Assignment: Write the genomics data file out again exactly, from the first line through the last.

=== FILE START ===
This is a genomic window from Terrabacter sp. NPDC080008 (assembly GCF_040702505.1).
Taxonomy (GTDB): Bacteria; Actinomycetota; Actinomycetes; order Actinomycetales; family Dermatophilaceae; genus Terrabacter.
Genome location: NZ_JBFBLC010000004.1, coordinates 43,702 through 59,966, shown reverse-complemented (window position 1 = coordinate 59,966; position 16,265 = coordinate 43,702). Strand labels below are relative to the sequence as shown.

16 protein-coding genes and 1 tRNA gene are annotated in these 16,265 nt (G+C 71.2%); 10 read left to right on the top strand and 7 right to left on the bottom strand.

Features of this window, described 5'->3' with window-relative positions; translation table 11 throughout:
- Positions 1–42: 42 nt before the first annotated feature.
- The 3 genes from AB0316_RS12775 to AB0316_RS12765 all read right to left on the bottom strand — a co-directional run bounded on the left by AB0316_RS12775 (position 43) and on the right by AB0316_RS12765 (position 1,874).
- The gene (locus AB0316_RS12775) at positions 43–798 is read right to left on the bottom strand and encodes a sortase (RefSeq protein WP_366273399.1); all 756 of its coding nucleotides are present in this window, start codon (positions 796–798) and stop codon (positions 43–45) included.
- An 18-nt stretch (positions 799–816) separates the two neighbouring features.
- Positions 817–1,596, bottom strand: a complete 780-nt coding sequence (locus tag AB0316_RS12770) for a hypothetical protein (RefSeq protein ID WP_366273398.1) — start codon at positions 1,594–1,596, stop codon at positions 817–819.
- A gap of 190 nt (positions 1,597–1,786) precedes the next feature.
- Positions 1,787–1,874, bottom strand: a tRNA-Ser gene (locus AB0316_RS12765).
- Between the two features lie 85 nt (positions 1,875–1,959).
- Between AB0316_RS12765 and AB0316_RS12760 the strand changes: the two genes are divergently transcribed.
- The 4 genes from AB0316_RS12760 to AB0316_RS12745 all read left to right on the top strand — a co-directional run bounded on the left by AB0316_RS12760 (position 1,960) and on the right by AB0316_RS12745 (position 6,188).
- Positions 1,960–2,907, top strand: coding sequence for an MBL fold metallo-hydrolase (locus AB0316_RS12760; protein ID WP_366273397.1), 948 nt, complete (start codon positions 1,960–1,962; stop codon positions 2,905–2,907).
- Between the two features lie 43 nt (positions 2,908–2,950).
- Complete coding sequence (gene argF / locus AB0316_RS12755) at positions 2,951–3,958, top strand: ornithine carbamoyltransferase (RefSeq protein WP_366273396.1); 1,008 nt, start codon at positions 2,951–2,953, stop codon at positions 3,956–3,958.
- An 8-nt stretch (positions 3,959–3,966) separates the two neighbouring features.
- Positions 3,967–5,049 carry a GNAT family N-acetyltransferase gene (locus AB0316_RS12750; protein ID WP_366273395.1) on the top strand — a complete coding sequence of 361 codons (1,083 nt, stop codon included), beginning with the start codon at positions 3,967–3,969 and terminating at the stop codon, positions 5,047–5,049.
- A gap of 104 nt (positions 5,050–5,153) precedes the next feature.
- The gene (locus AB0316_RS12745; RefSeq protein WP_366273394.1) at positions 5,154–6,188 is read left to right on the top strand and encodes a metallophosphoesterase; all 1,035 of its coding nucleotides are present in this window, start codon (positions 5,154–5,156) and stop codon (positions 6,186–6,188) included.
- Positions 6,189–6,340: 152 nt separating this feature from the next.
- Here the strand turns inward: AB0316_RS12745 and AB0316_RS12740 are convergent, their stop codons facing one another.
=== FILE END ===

This is a genomic window from Terrabacter sp. NPDC080008 (assembly GCF_040702505.1).
Taxonomy (GTDB): Bacteria; Actinomycetota; Actinomycetes; order Actinomycetales; family Dermatophilaceae; genus Terrabacter.
Genome location: NZ_JBFBLC010000004.1, coordinates 43,702 through 59,966, shown reverse-complemented (window position 1 = coordinate 59,966; position 16,265 = coordinate 43,702). Strand labels below are relative to the sequence as shown.

16 protein-coding genes and 1 tRNA gene are annotated in these 16,265 nt (G+C 71.2%); 10 read left to right on the top strand and 7 right to left on the bottom strand.

Features of this window, described 5'->3' with window-relative positions; translation table 11 throughout:
- Positions 1–42: 42 nt before the first annotated feature.
- The 3 genes from AB0316_RS12775 to AB0316_RS12765 all read right to left on the bottom strand — a co-directional run bounded on the left by AB0316_RS12775 (position 43) and on the right by AB0316_RS12765 (position 1,874).
- The gene (locus AB0316_RS12775) at positions 43–798 is read right to left on the bottom strand and encodes a sortase (RefSeq protein WP_366273399.1); all 756 of its coding nucleotides are present in this window, start codon (positions 796–798) and stop codon (positions 43–45) included.
- An 18-nt stretch (positions 799–816) separates the two neighbouring features.
- Positions 817–1,596, bottom strand: a complete 780-nt coding sequence (locus tag AB0316_RS12770) for a hypothetical protein (RefSeq protein ID WP_366273398.1) — start codon at positions 1,594–1,596, stop codon at positions 817–819.
- A gap of 190 nt (positions 1,597–1,786) precedes the next feature.
- Positions 1,787–1,874, bottom strand: a tRNA-Ser gene (locus AB0316_RS12765).
- Between the two features lie 85 nt (positions 1,875–1,959).
- Between AB0316_RS12765 and AB0316_RS12760 the strand changes: the two genes are divergently transcribed.
- The 4 genes from AB0316_RS12760 to AB0316_RS12745 all read left to right on the top strand — a co-directional run bounded on the left by AB0316_RS12760 (position 1,960) and on the right by AB0316_RS12745 (position 6,188).
- Positions 1,960–2,907, top strand: coding sequence for an MBL fold metallo-hydrolase (locus AB0316_RS12760; protein ID WP_366273397.1), 948 nt, complete (start codon positions 1,960–1,962; stop codon positions 2,905–2,907).
- Between the two features lie 43 nt (positions 2,908–2,950).
- Complete coding sequence (gene argF / locus AB0316_RS12755) at positions 2,951–3,958, top strand: ornithine carbamoyltransferase (RefSeq protein WP_366273396.1); 1,008 nt, start codon at positions 2,951–2,953, stop codon at positions 3,956–3,958.
- An 8-nt stretch (positions 3,959–3,966) separates the two neighbouring features.
- Positions 3,967–5,049 carry a GNAT family N-acetyltransferase gene (locus AB0316_RS12750; protein ID WP_366273395.1) on the top strand — a complete coding sequence of 361 codons (1,083 nt, stop codon included), beginning with the start codon at positions 3,967–3,969 and terminating at the stop codon, positions 5,047–5,049.
- A gap of 104 nt (positions 5,050–5,153) precedes the next feature.
- The gene (locus AB0316_RS12745; RefSeq protein WP_366273394.1) at positions 5,154–6,188 is read left to right on the top strand and encodes a metallophosphoesterase; all 1,035 of its coding nucleotides are present in this window, start codon (positions 5,154–5,156) and stop codon (positions 6,186–6,188) included.
- Positions 6,189–6,340: 152 nt separating this feature from the next.
- Here the strand turns inward: AB0316_RS12745 and AB0316_RS12740 are convergent, their stop codons facing one another.